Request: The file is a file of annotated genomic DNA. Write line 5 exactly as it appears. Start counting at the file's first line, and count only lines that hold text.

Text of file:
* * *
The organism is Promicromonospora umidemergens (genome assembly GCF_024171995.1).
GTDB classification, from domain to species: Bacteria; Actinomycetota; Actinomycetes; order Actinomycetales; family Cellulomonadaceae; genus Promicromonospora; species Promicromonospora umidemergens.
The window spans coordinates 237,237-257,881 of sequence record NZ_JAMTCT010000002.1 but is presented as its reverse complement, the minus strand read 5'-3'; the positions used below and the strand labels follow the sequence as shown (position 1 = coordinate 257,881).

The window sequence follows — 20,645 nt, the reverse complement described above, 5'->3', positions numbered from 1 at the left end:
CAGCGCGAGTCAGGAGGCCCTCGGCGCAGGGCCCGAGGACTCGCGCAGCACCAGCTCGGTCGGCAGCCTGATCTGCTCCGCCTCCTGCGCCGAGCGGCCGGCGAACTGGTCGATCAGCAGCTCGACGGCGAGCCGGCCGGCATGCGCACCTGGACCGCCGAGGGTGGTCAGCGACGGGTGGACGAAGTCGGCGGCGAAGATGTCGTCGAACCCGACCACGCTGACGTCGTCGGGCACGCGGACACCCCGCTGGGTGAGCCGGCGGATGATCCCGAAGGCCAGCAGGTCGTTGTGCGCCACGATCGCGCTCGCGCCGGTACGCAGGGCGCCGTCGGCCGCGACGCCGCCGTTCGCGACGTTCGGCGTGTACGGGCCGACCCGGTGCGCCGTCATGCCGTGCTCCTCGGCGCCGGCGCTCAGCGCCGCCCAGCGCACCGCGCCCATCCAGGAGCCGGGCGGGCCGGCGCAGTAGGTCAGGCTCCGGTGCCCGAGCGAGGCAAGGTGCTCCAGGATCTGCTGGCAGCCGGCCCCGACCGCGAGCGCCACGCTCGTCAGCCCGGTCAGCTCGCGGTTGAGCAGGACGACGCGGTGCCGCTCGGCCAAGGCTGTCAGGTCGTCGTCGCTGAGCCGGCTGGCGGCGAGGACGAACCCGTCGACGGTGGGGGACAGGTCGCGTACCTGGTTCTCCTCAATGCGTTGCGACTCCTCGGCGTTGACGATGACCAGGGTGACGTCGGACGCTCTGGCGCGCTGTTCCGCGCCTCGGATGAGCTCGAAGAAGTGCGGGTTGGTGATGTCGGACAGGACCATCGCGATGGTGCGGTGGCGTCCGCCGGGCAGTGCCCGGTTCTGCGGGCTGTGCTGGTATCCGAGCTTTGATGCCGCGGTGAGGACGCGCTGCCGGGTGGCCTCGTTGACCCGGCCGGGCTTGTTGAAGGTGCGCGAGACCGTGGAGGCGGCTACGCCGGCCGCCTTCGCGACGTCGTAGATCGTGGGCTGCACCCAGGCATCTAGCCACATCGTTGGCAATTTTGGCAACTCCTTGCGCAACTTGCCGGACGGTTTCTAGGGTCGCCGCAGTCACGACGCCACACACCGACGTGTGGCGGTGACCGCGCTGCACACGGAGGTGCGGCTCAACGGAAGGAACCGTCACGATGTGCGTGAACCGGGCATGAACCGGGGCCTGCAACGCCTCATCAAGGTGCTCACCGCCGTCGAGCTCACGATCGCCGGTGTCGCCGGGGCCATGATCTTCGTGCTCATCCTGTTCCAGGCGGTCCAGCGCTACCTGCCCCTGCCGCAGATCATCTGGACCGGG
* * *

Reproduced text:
CAGCGCGAGTCAGGAGGCCCTCGGCGCAGGGCCCGAGGACTCGCGCAGCACCAGCTCGGTCGGCAGCCTGATCTGCTCCGCCTCCTGCGCCGAGCGGCCGGCGAACTGGTCGATCAGCAGCTCGACGGCGAGCCGGCCGGCATGCGCACCTGGACCGCCGAGGGTGGTCAGCGACGGGTGGACGAAGTCGGCGGCGAAGATGTCGTCGAACCCGACCACGCTGACGTCGTCGGGCACGCGGACACCCCGCTGGGTGAGCCGGCGGATGATCCCGAAGGCCAGCAGGTCGTTGTGCGCCACGATCGCGCTCGCGCCGGTACGCAGGGCGCCGTCGGCCGCGACGCCGCCGTTCGCGACGTTCGGCGTGTACGGGCCGACCCGGTGCGCCGTCATGCCGTGCTCCTCGGCGCCGGCGCTCAGCGCCGCCCAGCGCACCGCGCCCATCCAGGAGCCGGGCGGGCCGGCGCAGTAGGTCAGGCTCCGGTGCCCGAGCGAGGCAAGGTGCTCCAGGATCTGCTGGCAGCCGGCCCCGACCGCGAGCGCCACGCTCGTCAGCCCGGTCAGCTCGCGGTTGAGCAGGACGACGCGGTGCCGCTCGGCCAAGGCTGTCAGGTCGTCGTCGCTGAGCCGGCTGGCGGCGAGGACGAACCCGTCGACGGTGGGGGACAGGTCGCGTACCTGGTTCTCCTCAATGCGTTGCGACTCCTCGGCGTTGACGATGACCAGGGTGACGTCGGACGCTCTGGCGCGCTGTTCCGCGCCTCGGATGAGCTCGAAGAAGTGCGGGTTGGTGATGTCGGACAGGACCATCGCGATGGTGCGGTGGCGTCCGCCGGGCAGTGCCCGGTTCTGCGGGCTGTGCTGGTATCCGAGCTTTGATGCCGCGGTGAGGACGCGCTGCCGGGTGGCCTCGTTGACCCGGCCGGGCTTGTTGAAGGTGCGCGAGACCGTGGAGGCGGCTACGCCGGCCGCCTTCGCGACGTCGTAGATCGTGGGCTGCACCCAGGCATCTAGCCACATCGTTGGCAATTTTGGCAACTCCTTGCGCAACTTGCCGGACGGTTTCTAGGGTCGCCGCAGTCACGACGCCACACACCGACGTGTGGCGGTGACCGCGCTGCACACGGAGGTGCGGCTCAACGGAAGGAACCGTCACGATGTGCGTGAACCGGGCATGAACCGGGGCCTGCAACGCCTCATCAAGGTGCTCACCGCCGTCGAGCTCACGATCGCCGGTGTCGCCGGGGCCATGATCTTCGTGCTCATCCTGTTCCAGGCGGTCCAGCGCTACCTGCCCCTGCCGCAGATCATCTGGACCGGG